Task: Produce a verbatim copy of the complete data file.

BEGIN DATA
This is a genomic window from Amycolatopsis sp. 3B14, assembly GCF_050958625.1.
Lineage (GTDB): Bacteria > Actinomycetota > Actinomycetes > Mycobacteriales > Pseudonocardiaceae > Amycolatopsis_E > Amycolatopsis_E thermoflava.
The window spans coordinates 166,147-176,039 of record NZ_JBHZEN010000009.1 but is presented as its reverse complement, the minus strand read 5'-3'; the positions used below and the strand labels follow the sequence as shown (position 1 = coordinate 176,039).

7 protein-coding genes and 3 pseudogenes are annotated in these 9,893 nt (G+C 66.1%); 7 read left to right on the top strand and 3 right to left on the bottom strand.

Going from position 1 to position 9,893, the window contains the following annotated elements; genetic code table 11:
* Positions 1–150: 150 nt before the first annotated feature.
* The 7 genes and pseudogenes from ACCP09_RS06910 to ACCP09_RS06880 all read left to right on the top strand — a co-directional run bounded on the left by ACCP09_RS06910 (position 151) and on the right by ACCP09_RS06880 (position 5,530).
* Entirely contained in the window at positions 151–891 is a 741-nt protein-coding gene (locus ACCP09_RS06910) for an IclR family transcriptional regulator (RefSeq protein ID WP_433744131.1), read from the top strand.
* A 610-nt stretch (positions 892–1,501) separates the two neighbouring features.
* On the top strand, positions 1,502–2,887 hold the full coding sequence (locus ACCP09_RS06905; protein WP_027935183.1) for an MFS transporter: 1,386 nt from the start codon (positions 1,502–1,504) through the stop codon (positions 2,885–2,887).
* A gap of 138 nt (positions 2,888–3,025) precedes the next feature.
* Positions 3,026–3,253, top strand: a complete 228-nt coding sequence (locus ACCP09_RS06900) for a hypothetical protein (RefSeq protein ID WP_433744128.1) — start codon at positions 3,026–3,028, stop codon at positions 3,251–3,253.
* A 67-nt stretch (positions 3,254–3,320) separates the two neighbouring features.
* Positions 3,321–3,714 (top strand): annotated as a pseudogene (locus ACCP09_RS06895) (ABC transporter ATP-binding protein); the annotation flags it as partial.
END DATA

This is a genomic window from Amycolatopsis sp. 3B14, assembly GCF_050958625.1.
Lineage (GTDB): Bacteria > Actinomycetota > Actinomycetes > Mycobacteriales > Pseudonocardiaceae > Amycolatopsis_E > Amycolatopsis_E thermoflava.
The window spans coordinates 166,147-176,039 of record NZ_JBHZEN010000009.1 but is presented as its reverse complement, the minus strand read 5'-3'; the positions used below and the strand labels follow the sequence as shown (position 1 = coordinate 176,039).

7 protein-coding genes and 3 pseudogenes are annotated in these 9,893 nt (G+C 66.1%); 7 read left to right on the top strand and 3 right to left on the bottom strand.

Going from position 1 to position 9,893, the window contains the following annotated elements; genetic code table 11:
* Positions 1–150: 150 nt before the first annotated feature.
* The 7 genes and pseudogenes from ACCP09_RS06910 to ACCP09_RS06880 all read left to right on the top strand — a co-directional run bounded on the left by ACCP09_RS06910 (position 151) and on the right by ACCP09_RS06880 (position 5,530).
* Entirely contained in the window at positions 151–891 is a 741-nt protein-coding gene (locus ACCP09_RS06910) for an IclR family transcriptional regulator (RefSeq protein ID WP_433744131.1), read from the top strand.
* A 610-nt stretch (positions 892–1,501) separates the two neighbouring features.
* On the top strand, positions 1,502–2,887 hold the full coding sequence (locus ACCP09_RS06905; protein WP_027935183.1) for an MFS transporter: 1,386 nt from the start codon (positions 1,502–1,504) through the stop codon (positions 2,885–2,887).
* A gap of 138 nt (positions 2,888–3,025) precedes the next feature.
* Positions 3,026–3,253, top strand: a complete 228-nt coding sequence (locus ACCP09_RS06900) for a hypothetical protein (RefSeq protein ID WP_433744128.1) — start codon at positions 3,026–3,028, stop codon at positions 3,251–3,253.
* A 67-nt stretch (positions 3,254–3,320) separates the two neighbouring features.
* Positions 3,321–3,714 (top strand): annotated as a pseudogene (locus ACCP09_RS06895) (ABC transporter ATP-binding protein); the annotation flags it as partial.